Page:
The National Museum of Iraq in Baghdad was founded in 1926 as the Baghdad Antiquities Museum, and its first director was Gertrude Bell, an important figure in the early development of research collaborations between Iraq and British archaeologists. I first became aware of threat to, and looting of, museums in the region after discovering the UNESCO handbook called Running a Museum: A Practical Handbook, which I’ve made use of even in more fanciful museum explorations here in London.
Four museum staffers from Baghdad have just completed eight weeks in London in a top-to-bottom digitisation training program at the British Museum. The program was designed to develop skills in the digitisation of heritage collections, especially archives, and to make best use of digital resources to engage audiences in Iraq and beyond. We were thrilled when the BM team reached out to commission a Museum in a Box to encapsulate and represent the training.
We were excited to meet Samah (Educator), Safa (Photographer), Mustafa (Curator) and Thamir (Conservator) from the Iraqi Museum. Charlie and I visited the British Museum a couple of times, to help with object selection for the collection, and digitisation tips. We also helped gather and edit the audio scripts the team had written and recorded themselves, as part of the box production process. With the support of Jennifer Wexler at the BM, who helped prepare the 3D models for us, we also arranged to print four objects in 3D, and getting another 20 or so postcards printed and set up with their shiny yellow acrylic box. The resulting collection was a blend of objects from both institutions – we’re wondering how often that’s happened to date…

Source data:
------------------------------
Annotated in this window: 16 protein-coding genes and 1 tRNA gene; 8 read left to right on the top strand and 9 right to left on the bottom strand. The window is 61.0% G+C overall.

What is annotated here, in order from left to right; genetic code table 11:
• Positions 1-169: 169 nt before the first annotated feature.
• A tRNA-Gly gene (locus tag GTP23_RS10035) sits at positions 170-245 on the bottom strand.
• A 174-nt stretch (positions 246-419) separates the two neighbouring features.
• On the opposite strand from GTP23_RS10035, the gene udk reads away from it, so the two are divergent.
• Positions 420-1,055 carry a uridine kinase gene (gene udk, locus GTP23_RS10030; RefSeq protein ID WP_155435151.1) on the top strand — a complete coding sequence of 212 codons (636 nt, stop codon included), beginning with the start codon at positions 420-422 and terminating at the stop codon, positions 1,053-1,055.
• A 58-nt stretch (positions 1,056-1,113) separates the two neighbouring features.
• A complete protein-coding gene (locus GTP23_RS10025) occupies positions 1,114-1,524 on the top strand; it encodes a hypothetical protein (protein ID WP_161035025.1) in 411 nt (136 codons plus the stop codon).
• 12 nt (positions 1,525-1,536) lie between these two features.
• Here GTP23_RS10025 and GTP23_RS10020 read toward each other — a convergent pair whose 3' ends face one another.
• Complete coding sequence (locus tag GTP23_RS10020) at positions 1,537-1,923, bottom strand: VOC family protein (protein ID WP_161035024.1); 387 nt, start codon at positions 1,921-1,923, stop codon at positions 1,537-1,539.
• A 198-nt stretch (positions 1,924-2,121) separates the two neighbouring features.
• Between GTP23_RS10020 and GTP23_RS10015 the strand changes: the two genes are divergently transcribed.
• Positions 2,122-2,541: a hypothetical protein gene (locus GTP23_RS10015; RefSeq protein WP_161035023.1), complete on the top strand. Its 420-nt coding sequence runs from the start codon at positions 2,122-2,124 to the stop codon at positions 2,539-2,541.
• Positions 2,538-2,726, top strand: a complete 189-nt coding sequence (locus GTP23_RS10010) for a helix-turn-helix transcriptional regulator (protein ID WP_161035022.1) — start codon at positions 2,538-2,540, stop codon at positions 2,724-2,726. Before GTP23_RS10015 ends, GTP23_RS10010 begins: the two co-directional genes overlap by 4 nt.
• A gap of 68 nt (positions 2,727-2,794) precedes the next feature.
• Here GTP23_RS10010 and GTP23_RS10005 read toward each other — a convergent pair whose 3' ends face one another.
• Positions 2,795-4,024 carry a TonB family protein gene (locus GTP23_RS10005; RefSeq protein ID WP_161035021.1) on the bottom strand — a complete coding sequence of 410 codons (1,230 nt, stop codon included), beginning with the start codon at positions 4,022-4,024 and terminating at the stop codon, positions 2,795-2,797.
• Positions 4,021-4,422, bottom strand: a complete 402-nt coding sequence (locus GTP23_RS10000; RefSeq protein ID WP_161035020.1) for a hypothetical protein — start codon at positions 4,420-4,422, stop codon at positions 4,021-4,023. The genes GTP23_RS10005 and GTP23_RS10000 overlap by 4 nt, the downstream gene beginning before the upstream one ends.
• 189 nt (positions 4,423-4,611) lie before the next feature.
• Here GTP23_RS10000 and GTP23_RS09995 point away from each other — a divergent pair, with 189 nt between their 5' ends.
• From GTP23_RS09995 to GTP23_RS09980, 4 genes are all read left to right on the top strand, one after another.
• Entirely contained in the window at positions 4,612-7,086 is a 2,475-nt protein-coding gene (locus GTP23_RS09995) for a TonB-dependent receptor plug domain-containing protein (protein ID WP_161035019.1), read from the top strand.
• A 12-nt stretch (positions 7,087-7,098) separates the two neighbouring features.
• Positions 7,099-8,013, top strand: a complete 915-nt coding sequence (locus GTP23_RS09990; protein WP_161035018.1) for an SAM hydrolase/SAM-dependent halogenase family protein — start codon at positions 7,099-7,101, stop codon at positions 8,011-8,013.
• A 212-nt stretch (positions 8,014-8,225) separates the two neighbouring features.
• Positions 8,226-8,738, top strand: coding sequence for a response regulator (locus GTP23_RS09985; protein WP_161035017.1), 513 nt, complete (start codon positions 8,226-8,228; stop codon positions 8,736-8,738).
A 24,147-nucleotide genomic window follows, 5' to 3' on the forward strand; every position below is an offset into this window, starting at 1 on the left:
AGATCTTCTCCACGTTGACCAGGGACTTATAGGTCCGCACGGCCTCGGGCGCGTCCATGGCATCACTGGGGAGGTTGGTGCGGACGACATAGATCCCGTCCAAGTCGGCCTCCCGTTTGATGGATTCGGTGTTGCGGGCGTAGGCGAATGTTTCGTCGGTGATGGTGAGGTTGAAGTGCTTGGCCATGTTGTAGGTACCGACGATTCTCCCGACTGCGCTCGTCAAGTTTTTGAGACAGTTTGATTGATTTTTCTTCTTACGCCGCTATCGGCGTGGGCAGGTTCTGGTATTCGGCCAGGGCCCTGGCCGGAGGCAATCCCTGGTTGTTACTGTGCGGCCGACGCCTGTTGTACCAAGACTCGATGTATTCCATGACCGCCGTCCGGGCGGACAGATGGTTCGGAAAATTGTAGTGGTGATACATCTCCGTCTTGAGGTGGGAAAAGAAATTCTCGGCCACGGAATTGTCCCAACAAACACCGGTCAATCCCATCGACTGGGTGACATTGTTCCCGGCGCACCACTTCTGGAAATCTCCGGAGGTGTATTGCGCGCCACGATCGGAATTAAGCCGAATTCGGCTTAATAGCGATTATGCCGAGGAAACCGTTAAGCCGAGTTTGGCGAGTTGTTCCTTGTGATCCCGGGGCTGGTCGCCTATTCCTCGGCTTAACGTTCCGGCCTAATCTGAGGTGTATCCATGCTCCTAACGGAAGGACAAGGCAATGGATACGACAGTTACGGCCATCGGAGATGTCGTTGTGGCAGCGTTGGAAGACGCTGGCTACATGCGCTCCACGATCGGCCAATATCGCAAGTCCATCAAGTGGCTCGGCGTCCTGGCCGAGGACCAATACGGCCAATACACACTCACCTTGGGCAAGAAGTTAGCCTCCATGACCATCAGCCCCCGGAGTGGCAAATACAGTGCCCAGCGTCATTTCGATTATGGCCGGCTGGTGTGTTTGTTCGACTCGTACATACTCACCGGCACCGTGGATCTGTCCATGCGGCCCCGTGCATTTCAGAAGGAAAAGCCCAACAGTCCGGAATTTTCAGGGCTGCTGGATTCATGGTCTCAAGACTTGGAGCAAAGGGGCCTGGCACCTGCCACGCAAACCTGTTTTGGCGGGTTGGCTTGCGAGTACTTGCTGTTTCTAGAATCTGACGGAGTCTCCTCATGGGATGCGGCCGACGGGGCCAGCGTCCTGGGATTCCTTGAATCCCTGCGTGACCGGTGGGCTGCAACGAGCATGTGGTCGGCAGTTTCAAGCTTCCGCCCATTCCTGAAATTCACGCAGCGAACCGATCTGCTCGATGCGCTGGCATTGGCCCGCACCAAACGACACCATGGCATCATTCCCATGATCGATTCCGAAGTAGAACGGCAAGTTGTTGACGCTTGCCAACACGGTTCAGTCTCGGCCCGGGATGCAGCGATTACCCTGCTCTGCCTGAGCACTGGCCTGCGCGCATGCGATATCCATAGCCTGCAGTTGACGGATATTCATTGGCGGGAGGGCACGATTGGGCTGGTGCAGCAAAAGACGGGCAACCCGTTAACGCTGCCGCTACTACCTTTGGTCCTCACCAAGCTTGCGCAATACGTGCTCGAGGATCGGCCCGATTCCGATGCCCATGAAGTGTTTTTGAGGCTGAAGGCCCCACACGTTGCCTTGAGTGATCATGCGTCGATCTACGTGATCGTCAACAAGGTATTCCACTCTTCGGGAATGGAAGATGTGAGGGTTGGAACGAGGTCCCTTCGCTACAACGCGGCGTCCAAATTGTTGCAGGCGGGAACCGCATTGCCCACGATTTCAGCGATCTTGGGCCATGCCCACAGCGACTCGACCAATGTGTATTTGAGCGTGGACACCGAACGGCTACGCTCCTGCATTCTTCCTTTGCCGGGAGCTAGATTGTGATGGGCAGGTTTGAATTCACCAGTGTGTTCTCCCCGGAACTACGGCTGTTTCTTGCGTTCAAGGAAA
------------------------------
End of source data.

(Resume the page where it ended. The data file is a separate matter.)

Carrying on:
New Commission – British Museum & the National Museum of Iraq from Museum in a Box on Vimeo.
The training program was celebrated at a morning event in the wondrous Arched Room at the British Museum on April 13th. Each of the trainees gave a short talk about what they learned, and Thamir and Mustafah gave a live demo of the new Box! Apparently there were gasps in the audience, and we now have an (un)official endorsement from rockstar curator, Irving Finkel 🙂
Special outcomes for us
- Our first deployment into another country, Iraq. (We were certain to offer to perform any technical follow-up in person!)
- The first collection we’ve made that draws together objects from more than one institution
- Our first commission in another language, Arabic (unless you count Frog as another language?)
- We also have our first translation of the “starter kit” greeting scripts used in every box, translated by Safa and Mary (who was on the BM project team)!
Here’s the finished Arabic intro that plays when you first fire up the Box:
- The overall DTP project was supported by the Gerda Henkel Stiftung Foundation.
- The photograph of the National Museum of Iraq up top is by David Stanley from Nanaimo, Canada – Iraq National Museum, CC BY 2.0, Link